Lads while the weather is good get yourself off to see some of the loveliest gardens our fair county has to offer and find inspiration for your own garden (or work for your other half for the winter). In the last few weeks I have taken students to two of the best in County Limerick at Terra Nova near Dromin, Bruff and to Knockpatrick gardens near Shanagolden. Both very different but with a few crucial things in common, warm welcomes, a great passion for plants and stunning gardens to see.Here are some recent photos from both.

Knockpatrick
Super tall Sue poses with the Rhododendrons
Tim and Helen impart wisdom in the woodland garden
lush cherry blossom in the arboretum
 
stunning views from the deck of the terraced garden
Check out last years blog post here for more information on the garden and the fabulous pair who own it. Tim and Helen use the money raised on garden visits for the Cystic Fibrosis unit at the Regional Hospital in Limerick so all visitors are contributing to a great cause.

Terra Nova
one of the many lovely peonies
looking across the pond to the Thai hut
Deborah takes the tour to the newest part of the garden
Gorgeous arbour in the front garden
beautiful specimen plants including golden bamboo
Check out last years blog post here on Martin and Deborah and the fab garden at Terra Nova. This year they are doing a whole series of garden events as well as open days and guided tours including; picnic Saturdays, treasure hunts, and a twilight garden party in August! check it all out here

The Longest Days and the shortest nights

Outstanding laundry and gardening weather
How do they do it in San Francisco?
Day after day of belting sunshine and blue skies.. I don't know about the rest of you but I'm physically a wreck! Short hours of sleep, long days of "two workdays" during the day (the one you do away from home and the one you do in the garden) that finishes only when the last ray of light disappears as you nod off standing upright with the hose in your hand watering the vegetable garden for the 155 time that week!! So I'm burning it at both ends and this morning I am beginning to feel like an arthritic old lady as I bet you all are too!

Yesterday I saw my first field of hay in Herbertstown. It brought on a right burst of memories which of course led to a pang of nostalgia for home. Memories of raking stray bits of hay in the evening sun after the tractor had collected it into piles and my mother teaching us the special knots she used to secure the cocks of hay. I wonder will all those skills be lost now that everyone seems to be making silage? There was great craic in making hay too along with the hard work and on a quite evening across the field you would often hear our neighbour roaring "get off the fecking cocks!!!!" when he spotted the kids climbing on them and jumping off them! Silage is handy but it's not half the craic!!!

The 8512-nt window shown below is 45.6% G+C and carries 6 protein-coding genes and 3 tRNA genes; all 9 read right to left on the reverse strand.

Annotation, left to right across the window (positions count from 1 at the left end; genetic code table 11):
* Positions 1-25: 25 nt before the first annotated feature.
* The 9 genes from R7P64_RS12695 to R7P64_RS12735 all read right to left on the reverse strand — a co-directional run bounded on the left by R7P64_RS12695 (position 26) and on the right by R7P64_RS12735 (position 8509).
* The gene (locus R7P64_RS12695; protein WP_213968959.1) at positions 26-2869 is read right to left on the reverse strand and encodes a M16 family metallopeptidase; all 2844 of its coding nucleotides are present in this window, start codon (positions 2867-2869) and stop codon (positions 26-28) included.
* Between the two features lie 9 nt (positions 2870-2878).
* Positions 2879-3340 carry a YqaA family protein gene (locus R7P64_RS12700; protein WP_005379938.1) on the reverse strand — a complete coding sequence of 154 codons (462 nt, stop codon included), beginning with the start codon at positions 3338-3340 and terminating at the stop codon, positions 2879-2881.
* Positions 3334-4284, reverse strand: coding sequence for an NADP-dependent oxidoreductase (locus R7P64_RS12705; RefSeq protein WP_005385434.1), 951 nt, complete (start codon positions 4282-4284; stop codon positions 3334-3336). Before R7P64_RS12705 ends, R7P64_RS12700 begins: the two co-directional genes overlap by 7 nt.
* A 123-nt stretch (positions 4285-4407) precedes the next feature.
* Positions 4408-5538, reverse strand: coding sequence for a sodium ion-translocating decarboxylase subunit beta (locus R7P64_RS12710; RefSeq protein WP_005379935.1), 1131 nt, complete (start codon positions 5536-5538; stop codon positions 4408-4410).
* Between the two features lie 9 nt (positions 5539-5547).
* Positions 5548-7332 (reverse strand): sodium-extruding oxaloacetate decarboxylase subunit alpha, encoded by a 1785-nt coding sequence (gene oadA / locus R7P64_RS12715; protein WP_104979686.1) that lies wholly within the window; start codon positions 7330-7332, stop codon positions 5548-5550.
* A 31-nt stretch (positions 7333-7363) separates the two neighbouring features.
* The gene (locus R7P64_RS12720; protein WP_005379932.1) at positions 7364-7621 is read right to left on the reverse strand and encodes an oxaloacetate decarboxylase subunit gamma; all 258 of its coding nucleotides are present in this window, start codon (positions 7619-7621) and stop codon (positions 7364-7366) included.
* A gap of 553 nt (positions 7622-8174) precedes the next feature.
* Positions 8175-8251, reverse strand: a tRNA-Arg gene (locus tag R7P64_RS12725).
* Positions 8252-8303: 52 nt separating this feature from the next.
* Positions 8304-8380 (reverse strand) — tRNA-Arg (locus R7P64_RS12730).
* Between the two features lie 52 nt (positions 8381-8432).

Cows Parsley on our back road
And if agricultural nostalgia is your thing this season could not have a better romantic /nostalgic image than fields of flowers. Everywhere you look there is an astonishing display of wildflowers on a scale I have never seen. In the hedgerows and field boundaries, in the field behind the house, Hawthorn are covered crown to root in creamy white flowers. Cows parsley is high and massively abundant lending clouds of whiteness to both sides of the road and the fields are literally bursting with seas of yellow buttercups. I know the weather was rubbish in March and April but whatever it did to the grass it suited the wildflowers. They are so beautiful this year.

Hawthorn, cows parsley and fields of buttercups
In the Garden the burst of heat has triggered lovely growth especially from plants like the potatoes and peas that seemed to be in a holding pattern for weeks. I'm not sowing all the potatoes I had planned as I didn't get round to it and stopped worrying about it when I realised there are a number of new crops this year looking for a home that have to be catered for. I'm outdoor trialling asparagus peas, cucumbers, tomatillos,  musk melons, and Hopi blue sweetcorn along with the usual trialling of different types of pumpkins and squash and the ridiculous but somehow necessary growing of many many types of courgette, lettuces and salad crops! The idea is to broaden what we grow. To grow strange and weird stuff and see if its worth growing again.

Endless rounds of transplanting and running out of pots
In the glasshouse this includes golden berry pineapples, cucamelons, achocha, vampire chillies, *naga bhut jolokia (*worlds hottest chili and most frustrating fecker to grow), Spanish sweet Ramiro peppers, miniature chocolate peppers, and several types of cucumber, melon and tomato. Everything is growing great so far, fingers crossed we will get them all to fruit and better yet get to eat them all, though I'm not eating that bhut jolokia. "Burns on the way in ,burns on the way out"-that my philosophy! Seamus and the chili nuts can have at it. He is throwing a Chill con Carnival in September for Johnny who gave us the glasshouse, Dace who helps out in the garden, and Manie who feeds and boards us in Malahide. Collectively I am calling them the chili nuts as they all love chilli's- the hotter the better! I plan to take the videos and photos of them trying to eat the naga jolokia! If you want to see what it does to people click here for a hilarious, disturbing video of a crazy person eating a whole one.